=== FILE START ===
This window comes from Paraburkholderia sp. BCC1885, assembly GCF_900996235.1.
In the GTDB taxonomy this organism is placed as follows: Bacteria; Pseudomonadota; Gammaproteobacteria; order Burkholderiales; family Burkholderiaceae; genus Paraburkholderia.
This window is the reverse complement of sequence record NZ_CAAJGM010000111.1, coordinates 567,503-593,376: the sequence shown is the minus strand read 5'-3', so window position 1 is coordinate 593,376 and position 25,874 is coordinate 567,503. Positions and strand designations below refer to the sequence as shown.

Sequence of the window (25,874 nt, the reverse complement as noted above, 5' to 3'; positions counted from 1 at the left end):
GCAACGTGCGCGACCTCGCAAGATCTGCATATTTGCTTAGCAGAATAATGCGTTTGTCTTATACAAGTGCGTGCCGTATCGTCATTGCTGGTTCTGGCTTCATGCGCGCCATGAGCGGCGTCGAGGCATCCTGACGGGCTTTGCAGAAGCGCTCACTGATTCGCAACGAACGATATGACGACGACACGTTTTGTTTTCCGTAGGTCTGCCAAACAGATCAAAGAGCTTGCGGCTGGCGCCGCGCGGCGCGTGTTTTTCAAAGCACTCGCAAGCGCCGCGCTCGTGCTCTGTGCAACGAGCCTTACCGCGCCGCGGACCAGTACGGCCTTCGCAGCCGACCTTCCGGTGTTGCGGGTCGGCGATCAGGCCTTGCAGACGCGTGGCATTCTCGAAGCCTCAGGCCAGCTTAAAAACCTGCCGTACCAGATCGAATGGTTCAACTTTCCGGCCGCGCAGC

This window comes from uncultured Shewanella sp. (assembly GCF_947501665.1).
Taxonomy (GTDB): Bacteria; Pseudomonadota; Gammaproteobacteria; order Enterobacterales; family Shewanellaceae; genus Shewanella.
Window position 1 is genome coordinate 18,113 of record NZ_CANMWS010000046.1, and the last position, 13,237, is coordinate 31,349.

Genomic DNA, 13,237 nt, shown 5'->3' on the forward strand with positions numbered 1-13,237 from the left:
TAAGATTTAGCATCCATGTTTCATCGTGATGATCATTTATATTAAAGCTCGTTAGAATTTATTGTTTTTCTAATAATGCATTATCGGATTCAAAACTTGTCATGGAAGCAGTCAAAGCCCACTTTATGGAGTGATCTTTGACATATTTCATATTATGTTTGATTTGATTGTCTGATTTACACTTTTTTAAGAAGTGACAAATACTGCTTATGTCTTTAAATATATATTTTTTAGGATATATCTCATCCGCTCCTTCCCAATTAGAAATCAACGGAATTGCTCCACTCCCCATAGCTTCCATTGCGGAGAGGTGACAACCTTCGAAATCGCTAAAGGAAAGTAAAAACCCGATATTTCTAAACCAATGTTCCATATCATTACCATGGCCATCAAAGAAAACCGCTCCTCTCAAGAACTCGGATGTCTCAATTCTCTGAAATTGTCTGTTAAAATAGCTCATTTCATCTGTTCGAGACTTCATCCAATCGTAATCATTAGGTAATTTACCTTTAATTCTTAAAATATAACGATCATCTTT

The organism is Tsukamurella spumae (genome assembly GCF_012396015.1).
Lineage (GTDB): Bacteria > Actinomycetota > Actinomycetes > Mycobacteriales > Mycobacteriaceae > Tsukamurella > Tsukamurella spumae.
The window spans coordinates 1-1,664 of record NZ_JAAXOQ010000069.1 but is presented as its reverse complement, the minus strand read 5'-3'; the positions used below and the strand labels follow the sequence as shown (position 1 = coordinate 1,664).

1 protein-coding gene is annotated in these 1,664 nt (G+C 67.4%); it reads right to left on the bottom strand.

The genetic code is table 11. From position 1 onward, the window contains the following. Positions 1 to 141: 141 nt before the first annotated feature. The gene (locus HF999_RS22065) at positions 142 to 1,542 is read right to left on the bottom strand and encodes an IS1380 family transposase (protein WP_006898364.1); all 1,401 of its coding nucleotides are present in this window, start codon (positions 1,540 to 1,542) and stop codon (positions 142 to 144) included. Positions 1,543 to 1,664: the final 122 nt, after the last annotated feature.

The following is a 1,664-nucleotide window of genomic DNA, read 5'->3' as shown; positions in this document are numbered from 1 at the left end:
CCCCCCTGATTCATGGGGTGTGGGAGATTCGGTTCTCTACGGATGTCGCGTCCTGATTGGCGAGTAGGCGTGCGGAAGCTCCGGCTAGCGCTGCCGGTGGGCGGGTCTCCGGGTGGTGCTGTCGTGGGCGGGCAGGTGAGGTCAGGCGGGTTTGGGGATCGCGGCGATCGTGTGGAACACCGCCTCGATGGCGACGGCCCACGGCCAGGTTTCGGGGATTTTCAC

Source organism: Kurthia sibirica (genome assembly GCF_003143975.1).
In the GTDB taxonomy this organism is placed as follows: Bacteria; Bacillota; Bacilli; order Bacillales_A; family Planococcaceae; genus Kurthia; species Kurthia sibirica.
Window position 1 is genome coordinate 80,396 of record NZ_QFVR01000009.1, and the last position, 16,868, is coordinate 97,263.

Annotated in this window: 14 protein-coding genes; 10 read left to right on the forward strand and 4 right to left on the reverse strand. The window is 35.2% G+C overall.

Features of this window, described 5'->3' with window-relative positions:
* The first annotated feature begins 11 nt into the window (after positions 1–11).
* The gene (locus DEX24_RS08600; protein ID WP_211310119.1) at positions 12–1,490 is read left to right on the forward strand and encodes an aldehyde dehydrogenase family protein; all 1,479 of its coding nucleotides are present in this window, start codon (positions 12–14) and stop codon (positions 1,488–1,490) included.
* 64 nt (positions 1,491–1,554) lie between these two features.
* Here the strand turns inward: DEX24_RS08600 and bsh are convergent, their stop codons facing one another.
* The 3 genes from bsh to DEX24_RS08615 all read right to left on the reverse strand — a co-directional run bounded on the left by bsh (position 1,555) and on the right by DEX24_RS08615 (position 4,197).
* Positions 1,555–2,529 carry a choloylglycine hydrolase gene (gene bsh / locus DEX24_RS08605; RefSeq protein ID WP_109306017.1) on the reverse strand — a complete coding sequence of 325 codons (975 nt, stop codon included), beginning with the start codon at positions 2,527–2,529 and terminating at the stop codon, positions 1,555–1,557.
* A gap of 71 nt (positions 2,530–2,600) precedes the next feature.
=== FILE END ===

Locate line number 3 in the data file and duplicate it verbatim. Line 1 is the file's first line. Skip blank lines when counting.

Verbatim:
This window is the reverse complement of sequence record NZ_CAAJGM010000111.1, coordinates 567,503-593,376: the sequence shown is the minus strand read 5'-3', so window position 1 is coordinate 593,376 and position 25,874 is coordinate 567,503. Positions and strand designations below refer to the sequence as shown.